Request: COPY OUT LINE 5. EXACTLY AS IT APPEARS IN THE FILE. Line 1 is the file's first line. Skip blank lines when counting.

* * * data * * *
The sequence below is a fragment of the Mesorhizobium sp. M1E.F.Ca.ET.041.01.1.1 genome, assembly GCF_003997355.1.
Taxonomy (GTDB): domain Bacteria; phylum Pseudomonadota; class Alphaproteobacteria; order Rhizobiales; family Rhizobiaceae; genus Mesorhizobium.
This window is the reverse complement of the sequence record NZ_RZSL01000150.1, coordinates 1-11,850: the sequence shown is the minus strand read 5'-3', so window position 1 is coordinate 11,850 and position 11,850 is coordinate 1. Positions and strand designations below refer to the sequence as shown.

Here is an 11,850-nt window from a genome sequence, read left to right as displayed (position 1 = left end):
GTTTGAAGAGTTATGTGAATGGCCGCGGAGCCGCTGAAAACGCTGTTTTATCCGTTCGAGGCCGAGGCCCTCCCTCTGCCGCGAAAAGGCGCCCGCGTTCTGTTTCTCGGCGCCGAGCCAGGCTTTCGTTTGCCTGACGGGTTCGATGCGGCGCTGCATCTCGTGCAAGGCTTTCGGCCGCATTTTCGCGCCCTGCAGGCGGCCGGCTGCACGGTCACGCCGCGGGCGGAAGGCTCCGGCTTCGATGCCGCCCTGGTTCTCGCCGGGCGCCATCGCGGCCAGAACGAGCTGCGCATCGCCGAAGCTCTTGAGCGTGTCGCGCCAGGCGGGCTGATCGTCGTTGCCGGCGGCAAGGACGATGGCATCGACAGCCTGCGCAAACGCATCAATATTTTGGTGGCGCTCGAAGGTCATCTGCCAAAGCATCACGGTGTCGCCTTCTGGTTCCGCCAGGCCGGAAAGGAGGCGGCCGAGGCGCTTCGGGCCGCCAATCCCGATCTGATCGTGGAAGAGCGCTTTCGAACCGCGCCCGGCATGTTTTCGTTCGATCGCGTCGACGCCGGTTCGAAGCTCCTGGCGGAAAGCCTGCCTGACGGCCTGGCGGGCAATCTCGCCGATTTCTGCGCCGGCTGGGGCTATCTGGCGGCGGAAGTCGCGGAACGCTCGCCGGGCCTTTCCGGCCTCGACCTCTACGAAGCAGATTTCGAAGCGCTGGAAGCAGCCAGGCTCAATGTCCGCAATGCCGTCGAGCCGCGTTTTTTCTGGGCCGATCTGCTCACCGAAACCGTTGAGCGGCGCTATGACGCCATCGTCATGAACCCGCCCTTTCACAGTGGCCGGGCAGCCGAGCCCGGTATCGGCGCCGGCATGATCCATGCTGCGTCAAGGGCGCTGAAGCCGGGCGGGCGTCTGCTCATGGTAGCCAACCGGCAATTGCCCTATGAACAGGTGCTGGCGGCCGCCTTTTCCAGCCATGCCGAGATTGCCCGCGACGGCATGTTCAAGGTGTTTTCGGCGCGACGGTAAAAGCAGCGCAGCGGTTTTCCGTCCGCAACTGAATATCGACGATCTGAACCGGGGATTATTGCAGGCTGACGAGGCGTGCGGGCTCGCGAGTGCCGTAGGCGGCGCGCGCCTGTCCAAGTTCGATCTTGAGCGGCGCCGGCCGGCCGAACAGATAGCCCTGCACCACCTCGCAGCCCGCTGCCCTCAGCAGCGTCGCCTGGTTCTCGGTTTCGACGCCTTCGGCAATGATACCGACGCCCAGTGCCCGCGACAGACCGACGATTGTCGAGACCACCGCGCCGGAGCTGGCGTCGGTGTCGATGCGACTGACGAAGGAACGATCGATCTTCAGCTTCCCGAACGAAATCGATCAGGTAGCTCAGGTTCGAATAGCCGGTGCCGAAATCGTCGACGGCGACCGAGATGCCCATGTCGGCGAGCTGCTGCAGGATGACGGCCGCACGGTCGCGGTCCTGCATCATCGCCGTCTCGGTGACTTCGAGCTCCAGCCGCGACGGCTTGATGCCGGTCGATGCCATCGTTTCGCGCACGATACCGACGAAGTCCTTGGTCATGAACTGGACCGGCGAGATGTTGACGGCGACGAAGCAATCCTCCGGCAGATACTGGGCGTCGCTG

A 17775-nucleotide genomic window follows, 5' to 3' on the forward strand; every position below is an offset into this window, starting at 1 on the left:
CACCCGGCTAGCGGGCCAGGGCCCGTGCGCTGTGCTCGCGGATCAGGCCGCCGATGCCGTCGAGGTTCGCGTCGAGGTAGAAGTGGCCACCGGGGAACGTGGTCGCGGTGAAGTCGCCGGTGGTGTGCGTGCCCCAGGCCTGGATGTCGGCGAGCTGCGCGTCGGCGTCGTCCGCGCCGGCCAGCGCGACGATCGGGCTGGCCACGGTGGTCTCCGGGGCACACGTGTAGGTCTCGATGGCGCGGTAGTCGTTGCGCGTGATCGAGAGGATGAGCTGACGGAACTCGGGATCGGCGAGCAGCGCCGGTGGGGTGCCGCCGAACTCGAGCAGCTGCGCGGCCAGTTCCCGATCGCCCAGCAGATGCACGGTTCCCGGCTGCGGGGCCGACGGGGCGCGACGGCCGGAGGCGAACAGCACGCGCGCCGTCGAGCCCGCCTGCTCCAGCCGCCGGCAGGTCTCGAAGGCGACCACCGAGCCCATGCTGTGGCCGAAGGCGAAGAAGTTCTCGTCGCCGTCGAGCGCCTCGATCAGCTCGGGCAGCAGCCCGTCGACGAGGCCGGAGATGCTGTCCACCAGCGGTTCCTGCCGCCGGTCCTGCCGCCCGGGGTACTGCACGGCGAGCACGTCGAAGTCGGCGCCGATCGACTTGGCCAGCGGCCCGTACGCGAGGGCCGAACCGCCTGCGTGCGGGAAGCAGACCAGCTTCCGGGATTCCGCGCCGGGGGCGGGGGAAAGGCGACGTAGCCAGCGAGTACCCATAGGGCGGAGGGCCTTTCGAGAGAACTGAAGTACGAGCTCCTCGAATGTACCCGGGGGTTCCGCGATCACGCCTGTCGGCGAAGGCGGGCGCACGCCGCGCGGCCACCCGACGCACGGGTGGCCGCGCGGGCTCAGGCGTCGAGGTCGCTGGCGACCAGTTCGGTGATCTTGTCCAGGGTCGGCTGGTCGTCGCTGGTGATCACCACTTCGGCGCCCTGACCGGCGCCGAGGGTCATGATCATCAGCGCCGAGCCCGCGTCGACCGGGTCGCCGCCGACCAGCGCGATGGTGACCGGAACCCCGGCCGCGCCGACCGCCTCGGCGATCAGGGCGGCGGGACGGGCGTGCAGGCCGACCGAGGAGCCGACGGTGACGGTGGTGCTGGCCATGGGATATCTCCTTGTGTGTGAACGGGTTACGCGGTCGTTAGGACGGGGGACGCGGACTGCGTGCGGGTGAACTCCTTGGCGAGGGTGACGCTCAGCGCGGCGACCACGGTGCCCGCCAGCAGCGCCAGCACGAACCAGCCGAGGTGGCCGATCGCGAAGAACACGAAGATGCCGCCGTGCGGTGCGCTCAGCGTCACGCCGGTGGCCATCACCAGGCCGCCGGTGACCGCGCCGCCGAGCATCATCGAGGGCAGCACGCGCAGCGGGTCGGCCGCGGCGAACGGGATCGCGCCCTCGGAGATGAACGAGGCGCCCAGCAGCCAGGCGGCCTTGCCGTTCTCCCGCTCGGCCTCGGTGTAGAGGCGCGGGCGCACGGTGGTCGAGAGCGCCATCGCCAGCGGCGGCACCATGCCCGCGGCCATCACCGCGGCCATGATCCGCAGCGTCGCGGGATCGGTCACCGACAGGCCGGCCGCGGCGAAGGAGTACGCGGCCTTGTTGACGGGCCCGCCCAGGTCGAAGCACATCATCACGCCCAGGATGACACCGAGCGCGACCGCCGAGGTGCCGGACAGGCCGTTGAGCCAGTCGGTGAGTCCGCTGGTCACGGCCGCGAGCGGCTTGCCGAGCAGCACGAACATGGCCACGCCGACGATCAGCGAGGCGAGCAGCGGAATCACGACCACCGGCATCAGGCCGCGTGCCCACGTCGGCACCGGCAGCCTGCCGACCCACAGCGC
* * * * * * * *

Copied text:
GTTTGAAGAGTTATGTGAATGGCCGCGGAGCCGCTGAAAACGCTGTTTTATCCGTTCGAGGCCGAGGCCCTCCCTCTGCCGCGAAAAGGCGCCCGCGTTCTGTTTCTCGGCGCCGAGCCAGGCTTTCGTTTGCCTGACGGGTTCGATGCGGCGCTGCATCTCGTGCAAGGCTTTCGGCCGCATTTTCGCGCCCTGCAGGCGGCCGGCTGCACGGTCACGCCGCGGGCGGAAGGCTCCGGCTTCGATGCCGCCCTGGTTCTCGCCGGGCGCCATCGCGGCCAGAACGAGCTGCGCATCGCCGAAGCTCTTGAGCGTGTCGCGCCAGGCGGGCTGATCGTCGTTGCCGGCGGCAAGGACGATGGCATCGACAGCCTGCGCAAACGCATCAATATTTTGGTGGCGCTCGAAGGTCATCTGCCAAAGCATCACGGTGTCGCCTTCTGGTTCCGCCAGGCCGGAAAGGAGGCGGCCGAGGCGCTTCGGGCCGCCAATCCCGATCTGATCGTGGAAGAGCGCTTTCGAACCGCGCCCGGCATGTTTTCGTTCGATCGCGTCGACGCCGGTTCGAAGCTCCTGGCGGAAAGCCTGCCTGACGGCCTGGCGGGCAATCTCGCCGATTTCTGCGCCGGCTGGGGCTATCTGGCGGCGGAAGTCGCGGAACGCTCGCCGGGCCTTTCCGGCCTCGACCTCTACGAAGCAGATTTCGAAGCGCTGGAAGCAGCCAGGCTCAATGTCCGCAATGCCGTCGAGCCGCGTTTTTTCTGGGCCGATCTGCTCACCGAAACCGTTGAGCGGCGCTATGACGCCATCGTCATGAACCCGCCCTTTCACAGTGGCCGGGCAGCCGAGCCCGGTATCGGCGCCGGCATGATCCATGCTGCGTCAAGGGCGCTGAAGCCGGGCGGGCGTCTGCTCATGGTAGCCAACCGGCAATTGCCCTATGAACAGGTGCTGGCGGCCGCCTTTTCCAGCCATGCCGAGATTGCCCGCGACGGCATGTTCAAGGTGTTTTCGGCGCGACGGTAAAAGCAGCGCAGCGGTTTTCCGTCCGCAACTGAATATCGACGATCTGAACCGGGGATTATTGCAGGCTGACGAGGCGTGCGGGCTCGCGAGTGCCGTAGGCGGCGCGCGCCTGTCCAAGTTCGATCTTGAGCGGCGCCGGCCGGCCGAACAGATAGCCCTGCACCACCTCGCAGCCCGCTGCCCTCAGCAGCGTCGCCTGGTTCTCGGTTTCGACGCCTTCGGCAATGATACCGACGCCCAGTGCCCGCGACAGACCGACGATTGTCGAGACCACCGCGCCGGAGCTGGCGTCGGTGTCGATGCGACTGACGAAGGAACGATCGATCTTCAGCTTCCCGAACGAAATCGATCAGGTAGCTCAGGTTCGAATAGCCGGTGCCGAAATCGTCGACGGCGACCGAGATGCCCATGTCGGCGAGCTGCTGCAGGATGACGGCCGCACGGTCGCGGTCCTGCATCATCGCCGTCTCGGTGACTTCGAGCTCCAGCCGCGACGGCTTGATGCCGGTCGATGCCATCGTTTCGCGCACGATACCGACGAAGTCCTTGGTCATGAACTGGACCGGCGAGATGTTGACGGCGACGAAGCAATCCTCCGGCAGATACTGGGCGTCGCTG